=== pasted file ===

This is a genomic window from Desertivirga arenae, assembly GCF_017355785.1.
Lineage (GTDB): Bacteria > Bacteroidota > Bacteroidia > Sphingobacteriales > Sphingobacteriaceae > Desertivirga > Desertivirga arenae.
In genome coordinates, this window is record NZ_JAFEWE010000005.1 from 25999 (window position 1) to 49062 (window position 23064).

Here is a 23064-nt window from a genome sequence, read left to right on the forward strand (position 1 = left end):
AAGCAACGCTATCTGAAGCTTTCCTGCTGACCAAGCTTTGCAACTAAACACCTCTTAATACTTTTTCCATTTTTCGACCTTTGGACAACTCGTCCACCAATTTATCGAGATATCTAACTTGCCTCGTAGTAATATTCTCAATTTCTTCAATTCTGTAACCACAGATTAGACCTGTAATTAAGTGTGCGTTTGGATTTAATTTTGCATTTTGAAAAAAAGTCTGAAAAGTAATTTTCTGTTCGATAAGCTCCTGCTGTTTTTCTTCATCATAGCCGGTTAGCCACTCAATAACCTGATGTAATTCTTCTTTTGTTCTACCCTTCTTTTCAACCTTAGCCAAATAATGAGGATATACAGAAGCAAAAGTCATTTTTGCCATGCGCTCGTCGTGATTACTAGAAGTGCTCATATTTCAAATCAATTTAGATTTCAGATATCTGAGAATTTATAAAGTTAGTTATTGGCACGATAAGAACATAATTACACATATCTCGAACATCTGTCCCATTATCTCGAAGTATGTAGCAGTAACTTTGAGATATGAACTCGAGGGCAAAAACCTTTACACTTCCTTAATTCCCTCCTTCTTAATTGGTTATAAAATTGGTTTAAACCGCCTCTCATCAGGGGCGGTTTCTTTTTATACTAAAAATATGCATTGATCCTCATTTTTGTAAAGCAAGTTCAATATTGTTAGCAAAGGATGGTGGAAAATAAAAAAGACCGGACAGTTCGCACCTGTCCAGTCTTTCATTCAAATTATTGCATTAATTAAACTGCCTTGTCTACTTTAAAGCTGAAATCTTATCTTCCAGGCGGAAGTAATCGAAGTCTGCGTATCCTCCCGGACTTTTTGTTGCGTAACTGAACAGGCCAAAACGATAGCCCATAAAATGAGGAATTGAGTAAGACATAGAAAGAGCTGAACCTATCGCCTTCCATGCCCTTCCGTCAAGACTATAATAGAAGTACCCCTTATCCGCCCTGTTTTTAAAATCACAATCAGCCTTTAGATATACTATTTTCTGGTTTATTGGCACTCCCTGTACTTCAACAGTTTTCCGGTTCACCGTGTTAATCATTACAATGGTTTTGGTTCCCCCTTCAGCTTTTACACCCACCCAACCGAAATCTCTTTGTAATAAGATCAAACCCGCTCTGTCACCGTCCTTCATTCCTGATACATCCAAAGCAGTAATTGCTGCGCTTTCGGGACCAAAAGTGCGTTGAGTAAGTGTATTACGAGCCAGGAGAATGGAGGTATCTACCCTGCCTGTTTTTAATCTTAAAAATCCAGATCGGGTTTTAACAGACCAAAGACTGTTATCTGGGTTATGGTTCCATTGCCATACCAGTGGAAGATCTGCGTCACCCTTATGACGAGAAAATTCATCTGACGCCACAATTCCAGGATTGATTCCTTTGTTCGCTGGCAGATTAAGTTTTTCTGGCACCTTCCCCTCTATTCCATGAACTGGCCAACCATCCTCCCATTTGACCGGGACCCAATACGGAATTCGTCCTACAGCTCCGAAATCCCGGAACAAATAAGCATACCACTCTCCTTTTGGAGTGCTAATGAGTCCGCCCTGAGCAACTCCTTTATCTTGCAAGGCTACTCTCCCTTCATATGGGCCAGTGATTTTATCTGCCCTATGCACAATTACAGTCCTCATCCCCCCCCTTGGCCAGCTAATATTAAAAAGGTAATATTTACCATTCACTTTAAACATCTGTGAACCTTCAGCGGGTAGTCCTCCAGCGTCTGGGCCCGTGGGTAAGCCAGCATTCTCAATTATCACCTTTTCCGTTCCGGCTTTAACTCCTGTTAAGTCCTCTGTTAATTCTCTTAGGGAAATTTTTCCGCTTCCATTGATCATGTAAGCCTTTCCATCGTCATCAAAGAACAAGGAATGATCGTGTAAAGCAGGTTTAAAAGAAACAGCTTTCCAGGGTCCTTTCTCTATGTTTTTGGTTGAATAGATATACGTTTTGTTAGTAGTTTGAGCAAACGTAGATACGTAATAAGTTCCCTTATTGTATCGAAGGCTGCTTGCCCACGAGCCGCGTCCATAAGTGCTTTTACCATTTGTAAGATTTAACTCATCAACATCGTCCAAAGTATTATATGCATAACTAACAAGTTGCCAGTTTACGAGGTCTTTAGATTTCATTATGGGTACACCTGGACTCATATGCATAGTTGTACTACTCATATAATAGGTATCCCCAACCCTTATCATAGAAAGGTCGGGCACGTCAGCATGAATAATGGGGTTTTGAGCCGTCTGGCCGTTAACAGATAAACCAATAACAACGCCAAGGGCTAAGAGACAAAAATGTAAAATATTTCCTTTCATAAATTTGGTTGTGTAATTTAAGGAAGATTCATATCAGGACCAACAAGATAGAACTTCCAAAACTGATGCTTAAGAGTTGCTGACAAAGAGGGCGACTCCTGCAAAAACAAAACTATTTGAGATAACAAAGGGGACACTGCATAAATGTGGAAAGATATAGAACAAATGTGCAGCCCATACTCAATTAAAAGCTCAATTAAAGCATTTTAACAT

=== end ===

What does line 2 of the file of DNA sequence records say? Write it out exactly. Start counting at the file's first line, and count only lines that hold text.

Lineage (GTDB): Bacteria > Bacteroidota > Bacteroidia > Sphingobacteriales > Sphingobacteriaceae > Desertivirga > Desertivirga arenae.